The Library is the new venue for First Monday and kicking off proceedings was Antonia Hodgson, Stuart Neville, William Ryan and SJ Watson. Karen Robinson, editor of the Times/Sunday Times Crime Club asked the questions.
First up – how important is research and authenticity, especially if you’re writing historical novels?
William Ryan said how important it is to get the period right and make it believable for the reader. However, it’s easy to get bogged down in too much detail so you almost have to forget it all but it leaves you with the confidence to write in that time period.
Antonia Hodgson gave us, perhaps, the best quote ever at First Monday Crime. She said that she likes to have a well of research but only draw up a thimbleful.
Stuart Neville likes to write first and then research later, otherwise too much information can kill a book. Better to write and then check back. All writers are procrastinators and would probably rather Google than write (I know I do that!).
SJ Watson is glad that he writes contemporary novels as he thinks he’s too lazy to write historical! But it’s the little details that help to make it feel real, even in fantasy.
What about characters? How are they created?
DCI Serena Flanagan was originally a minor character in another one of Stuart Neville’s books. He originally wrote her as a hardnosed, single officer but after watching The Fall and seeing Gillian Anderson’s character, he knew he had to change her. Now, Flanagan is married with two children and diagnosed with breast cancer.
Tom Hawkins is in his mid twenties and lives during the Georgian period. Antonia Hodgson deliberately wanted him to be young. He’s rejected the life that was planned for him (the priesthood) and doesn’t really know where he’s going. But he does have a habit of getting into trouble!
William Ryan originally thought that another character would be the main protagonist in The Constant Soldier [Neumann perhaps?] but realised it needed to be told by a different voice, someone much more conflicted and at the point of no return. Ryan also said that you may have an idea of where a novel is going but characters will often take it another way.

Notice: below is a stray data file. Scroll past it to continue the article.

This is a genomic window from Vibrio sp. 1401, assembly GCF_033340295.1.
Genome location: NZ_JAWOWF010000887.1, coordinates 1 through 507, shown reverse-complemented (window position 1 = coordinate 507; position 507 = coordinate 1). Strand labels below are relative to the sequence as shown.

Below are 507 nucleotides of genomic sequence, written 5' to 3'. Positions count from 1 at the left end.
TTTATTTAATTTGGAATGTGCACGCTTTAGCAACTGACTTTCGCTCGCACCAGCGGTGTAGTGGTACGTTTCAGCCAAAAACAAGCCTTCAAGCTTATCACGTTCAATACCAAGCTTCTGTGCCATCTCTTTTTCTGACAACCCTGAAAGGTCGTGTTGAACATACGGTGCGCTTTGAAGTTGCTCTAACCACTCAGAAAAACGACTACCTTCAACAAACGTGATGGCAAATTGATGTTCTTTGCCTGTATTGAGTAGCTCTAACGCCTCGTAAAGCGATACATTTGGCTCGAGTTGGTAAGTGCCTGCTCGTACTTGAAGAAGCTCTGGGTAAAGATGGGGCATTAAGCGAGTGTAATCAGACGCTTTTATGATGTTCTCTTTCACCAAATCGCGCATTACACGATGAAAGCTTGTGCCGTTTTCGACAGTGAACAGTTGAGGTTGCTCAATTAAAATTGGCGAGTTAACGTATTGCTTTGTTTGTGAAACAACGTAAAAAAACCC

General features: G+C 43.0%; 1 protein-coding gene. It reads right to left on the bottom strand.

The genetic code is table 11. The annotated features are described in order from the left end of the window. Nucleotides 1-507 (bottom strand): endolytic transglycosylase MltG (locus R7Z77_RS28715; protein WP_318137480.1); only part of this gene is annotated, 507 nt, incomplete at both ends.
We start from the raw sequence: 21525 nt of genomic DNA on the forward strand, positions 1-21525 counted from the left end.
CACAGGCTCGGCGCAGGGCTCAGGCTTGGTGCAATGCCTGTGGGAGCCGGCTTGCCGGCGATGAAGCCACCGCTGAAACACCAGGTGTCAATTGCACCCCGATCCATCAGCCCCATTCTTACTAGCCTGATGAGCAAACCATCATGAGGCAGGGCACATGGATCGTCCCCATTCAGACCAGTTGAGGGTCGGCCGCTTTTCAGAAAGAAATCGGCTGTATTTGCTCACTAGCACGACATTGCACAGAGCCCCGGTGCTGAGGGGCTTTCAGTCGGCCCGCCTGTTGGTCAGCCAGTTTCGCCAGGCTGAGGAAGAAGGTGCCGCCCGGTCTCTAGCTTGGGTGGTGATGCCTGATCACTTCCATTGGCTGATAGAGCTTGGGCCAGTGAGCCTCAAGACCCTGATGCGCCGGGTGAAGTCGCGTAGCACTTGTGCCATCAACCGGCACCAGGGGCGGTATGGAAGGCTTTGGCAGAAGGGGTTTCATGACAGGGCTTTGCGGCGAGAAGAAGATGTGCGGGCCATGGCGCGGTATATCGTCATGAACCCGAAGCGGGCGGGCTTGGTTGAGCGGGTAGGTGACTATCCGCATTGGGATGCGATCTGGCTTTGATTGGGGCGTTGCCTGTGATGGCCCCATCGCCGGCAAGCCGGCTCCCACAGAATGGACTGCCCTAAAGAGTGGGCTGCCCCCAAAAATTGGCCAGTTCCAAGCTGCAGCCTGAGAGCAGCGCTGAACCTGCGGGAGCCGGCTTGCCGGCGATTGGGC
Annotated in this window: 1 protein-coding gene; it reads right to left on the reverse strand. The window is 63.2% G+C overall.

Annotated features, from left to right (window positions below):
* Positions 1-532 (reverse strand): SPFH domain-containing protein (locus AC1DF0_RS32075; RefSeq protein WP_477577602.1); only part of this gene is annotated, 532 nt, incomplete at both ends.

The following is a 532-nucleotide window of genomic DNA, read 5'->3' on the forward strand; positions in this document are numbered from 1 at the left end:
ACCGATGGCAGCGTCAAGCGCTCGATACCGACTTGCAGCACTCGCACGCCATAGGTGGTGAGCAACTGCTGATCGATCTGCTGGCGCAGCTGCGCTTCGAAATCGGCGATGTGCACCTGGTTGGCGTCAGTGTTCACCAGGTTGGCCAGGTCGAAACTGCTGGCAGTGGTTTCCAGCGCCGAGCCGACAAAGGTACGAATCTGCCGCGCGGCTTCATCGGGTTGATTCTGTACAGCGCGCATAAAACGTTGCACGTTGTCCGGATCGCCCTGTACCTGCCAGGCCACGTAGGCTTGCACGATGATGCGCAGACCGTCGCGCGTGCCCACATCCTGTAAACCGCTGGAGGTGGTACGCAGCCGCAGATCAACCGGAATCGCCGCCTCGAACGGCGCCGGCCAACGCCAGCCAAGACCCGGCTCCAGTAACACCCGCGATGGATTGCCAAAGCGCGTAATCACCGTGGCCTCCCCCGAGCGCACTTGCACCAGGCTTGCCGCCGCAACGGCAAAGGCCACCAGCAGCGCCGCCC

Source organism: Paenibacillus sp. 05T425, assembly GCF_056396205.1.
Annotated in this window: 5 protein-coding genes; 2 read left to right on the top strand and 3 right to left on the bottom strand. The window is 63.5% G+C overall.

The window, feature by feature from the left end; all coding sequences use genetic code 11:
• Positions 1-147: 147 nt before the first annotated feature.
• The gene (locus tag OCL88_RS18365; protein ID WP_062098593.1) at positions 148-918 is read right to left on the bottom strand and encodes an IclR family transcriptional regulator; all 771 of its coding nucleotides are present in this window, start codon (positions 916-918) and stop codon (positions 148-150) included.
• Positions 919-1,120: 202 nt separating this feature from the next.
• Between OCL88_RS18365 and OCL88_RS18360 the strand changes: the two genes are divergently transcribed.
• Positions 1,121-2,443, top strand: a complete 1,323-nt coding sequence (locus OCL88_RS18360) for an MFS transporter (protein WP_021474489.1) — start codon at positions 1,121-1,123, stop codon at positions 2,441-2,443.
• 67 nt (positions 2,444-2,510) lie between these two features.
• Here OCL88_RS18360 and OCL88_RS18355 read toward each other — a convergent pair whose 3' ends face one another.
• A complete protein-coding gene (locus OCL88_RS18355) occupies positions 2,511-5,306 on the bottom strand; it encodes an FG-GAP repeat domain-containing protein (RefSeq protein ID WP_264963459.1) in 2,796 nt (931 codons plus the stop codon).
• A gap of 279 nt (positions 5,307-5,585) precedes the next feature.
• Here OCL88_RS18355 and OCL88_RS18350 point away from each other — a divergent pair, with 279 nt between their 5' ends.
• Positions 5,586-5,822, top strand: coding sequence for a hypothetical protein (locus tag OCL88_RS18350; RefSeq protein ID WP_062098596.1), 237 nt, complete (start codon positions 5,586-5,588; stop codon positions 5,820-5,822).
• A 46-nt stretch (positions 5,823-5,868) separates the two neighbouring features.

SJ Watson likes to find characters to live in his created world but they sometimes refuse to do what they’re told. He likened it to riding a horse that wants to go in a different direction from you.
Finally, the last ingredient for a story – the plot!
SJ Watson doesn’t really like plotting. He likes to be amused by his plot and not bored by it. He thinks a lot about what ifs? And then, how do you make it work? His answer – sit down and make it up!
For Stuart Neville, characters are plot and plot are characters. The choices that they make are the motivation. However, he does have to know the ending. What happens in between doesn’t matter too much. If things get changed, then that’s ok.
It’s all about the characters too, for Antonia Hodgson, and she’ll write copious notes about them. Until she starts writing, they don’t come alive. She allows space for changes, particularly for new characters.
William Ryan likes to force his characters to make choices. He did try to plan his second novel but it didn’t really work. Like Neville, he needs to know the ending and know which direction he’s going in but even that might change. But it’s important that something happens in each scene, it must have a purpose. Earlier, William Ryan had mentioned that he’s always watching the movie of his book in his head, so he sees it as a series of scenes. He always tries to write the book he wants to read and the film he wants to see.
Of course, for SJ Watson, author of Before I Go To Sleep, he’s already had the experience of seeing his book made into a film, with Nicole Kidman as the lead. But he doesn’t go in for fantasy casting. He prefers to allow the readers to make up their own minds.
First Monday Crime will be back on Monday 7th November but as yet, the panel remains a mystery!
To buy Antonia Hodgson’s latest book, A Death at Fountains Abbey, then click here
And finally, to buy Second Life by SJ Watson click here